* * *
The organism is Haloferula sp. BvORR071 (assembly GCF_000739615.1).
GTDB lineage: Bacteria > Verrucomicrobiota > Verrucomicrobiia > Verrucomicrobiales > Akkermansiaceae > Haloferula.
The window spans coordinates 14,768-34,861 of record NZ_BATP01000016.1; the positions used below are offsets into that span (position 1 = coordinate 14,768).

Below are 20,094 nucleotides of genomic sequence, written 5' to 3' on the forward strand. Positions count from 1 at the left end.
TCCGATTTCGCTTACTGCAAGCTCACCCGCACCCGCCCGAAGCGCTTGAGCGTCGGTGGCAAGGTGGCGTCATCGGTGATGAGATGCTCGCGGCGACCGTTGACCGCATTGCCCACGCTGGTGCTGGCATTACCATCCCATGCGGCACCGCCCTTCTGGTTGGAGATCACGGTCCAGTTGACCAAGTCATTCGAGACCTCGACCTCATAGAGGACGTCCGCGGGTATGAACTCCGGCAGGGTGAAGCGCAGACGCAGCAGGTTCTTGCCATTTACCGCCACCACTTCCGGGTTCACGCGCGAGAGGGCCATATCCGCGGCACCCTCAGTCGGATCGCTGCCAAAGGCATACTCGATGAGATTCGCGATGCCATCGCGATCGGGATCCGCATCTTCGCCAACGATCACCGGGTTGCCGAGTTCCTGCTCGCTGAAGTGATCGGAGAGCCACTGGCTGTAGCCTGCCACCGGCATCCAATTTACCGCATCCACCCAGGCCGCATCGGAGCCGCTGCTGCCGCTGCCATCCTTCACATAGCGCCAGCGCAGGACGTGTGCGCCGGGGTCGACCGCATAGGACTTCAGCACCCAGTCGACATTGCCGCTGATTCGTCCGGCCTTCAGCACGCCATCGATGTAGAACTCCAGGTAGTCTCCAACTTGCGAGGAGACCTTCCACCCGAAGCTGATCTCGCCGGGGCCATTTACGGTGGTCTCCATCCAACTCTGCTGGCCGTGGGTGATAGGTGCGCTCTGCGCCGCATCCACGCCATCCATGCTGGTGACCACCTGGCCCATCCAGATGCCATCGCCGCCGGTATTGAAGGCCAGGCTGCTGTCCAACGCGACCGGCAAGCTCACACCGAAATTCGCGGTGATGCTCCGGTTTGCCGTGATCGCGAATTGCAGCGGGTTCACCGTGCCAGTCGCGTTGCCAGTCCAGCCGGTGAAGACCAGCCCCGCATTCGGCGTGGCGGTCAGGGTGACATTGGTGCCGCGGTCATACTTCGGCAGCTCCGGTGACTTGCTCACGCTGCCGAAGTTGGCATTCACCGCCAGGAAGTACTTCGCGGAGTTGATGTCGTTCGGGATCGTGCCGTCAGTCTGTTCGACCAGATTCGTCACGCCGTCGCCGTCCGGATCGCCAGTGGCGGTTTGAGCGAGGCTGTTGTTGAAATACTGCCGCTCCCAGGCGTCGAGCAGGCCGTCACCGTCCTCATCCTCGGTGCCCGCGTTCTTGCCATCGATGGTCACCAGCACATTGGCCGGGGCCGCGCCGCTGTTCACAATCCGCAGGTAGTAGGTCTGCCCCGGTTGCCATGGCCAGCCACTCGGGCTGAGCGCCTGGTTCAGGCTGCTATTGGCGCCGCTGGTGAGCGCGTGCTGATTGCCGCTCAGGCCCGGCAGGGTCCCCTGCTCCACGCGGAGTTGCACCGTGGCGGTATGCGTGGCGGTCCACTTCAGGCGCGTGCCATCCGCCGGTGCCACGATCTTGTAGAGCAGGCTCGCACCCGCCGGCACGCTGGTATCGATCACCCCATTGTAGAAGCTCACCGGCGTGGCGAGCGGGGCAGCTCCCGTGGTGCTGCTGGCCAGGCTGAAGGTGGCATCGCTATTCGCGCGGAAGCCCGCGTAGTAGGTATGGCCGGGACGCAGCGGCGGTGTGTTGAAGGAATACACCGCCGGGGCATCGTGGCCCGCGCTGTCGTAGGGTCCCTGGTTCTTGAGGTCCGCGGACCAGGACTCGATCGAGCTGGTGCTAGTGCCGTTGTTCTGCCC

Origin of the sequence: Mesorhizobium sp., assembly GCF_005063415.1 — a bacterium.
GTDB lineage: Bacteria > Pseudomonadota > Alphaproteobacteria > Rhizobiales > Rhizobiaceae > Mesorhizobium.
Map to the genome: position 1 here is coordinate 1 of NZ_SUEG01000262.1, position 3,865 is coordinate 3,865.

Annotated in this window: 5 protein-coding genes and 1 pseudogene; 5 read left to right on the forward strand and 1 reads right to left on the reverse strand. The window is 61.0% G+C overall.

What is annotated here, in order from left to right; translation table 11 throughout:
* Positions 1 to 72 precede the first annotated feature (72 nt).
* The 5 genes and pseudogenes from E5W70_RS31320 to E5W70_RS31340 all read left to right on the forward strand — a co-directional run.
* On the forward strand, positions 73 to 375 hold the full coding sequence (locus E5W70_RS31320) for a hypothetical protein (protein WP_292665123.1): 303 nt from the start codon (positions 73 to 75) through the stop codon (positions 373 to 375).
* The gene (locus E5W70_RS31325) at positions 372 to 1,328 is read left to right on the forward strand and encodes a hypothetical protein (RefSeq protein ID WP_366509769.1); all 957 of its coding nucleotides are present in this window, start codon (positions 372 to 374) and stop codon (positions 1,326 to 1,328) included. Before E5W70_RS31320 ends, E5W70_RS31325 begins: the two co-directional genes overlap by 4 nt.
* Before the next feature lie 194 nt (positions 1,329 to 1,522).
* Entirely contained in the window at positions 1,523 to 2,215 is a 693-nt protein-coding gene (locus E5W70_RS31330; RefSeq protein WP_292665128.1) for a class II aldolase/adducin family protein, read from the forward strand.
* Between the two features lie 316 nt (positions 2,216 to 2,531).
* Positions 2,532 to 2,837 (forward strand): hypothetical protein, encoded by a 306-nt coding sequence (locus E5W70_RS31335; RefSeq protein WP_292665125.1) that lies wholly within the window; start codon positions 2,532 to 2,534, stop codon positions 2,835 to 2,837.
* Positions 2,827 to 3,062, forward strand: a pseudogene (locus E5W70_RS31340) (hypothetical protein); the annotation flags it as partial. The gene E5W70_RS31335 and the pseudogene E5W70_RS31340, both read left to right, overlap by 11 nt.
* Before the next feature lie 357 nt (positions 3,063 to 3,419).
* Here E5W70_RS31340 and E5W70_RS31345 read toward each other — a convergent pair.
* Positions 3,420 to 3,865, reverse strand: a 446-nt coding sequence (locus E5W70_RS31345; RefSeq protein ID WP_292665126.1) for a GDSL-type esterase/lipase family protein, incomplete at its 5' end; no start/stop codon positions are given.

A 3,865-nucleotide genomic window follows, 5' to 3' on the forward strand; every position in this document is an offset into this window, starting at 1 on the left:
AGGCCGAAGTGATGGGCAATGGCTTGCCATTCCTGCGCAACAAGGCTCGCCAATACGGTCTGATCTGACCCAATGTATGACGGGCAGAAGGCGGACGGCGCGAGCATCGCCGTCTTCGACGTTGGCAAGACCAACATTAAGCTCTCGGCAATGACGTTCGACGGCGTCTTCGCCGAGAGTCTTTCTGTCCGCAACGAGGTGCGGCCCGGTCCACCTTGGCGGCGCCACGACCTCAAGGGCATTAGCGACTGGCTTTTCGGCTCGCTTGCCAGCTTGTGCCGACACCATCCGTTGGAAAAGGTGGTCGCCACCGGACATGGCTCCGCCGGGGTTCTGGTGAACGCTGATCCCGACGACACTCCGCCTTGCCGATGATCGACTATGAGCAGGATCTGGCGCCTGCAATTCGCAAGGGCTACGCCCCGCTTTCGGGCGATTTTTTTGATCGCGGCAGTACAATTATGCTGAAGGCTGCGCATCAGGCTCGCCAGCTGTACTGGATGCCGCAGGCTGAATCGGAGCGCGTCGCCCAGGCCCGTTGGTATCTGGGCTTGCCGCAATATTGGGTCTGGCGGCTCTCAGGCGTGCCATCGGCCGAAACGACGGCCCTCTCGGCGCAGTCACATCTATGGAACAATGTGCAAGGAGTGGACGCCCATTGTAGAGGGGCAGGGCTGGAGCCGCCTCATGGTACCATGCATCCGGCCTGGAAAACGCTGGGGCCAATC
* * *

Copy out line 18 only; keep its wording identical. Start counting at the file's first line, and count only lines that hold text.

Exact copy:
* Positions 2,532 to 2,837 (forward strand): hypothetical protein, encoded by a 306-nt coding sequence (locus E5W70_RS31335; RefSeq protein WP_292665125.1) that lies wholly within the window; start codon positions 2,532 to 2,534, stop codon positions 2,835 to 2,837.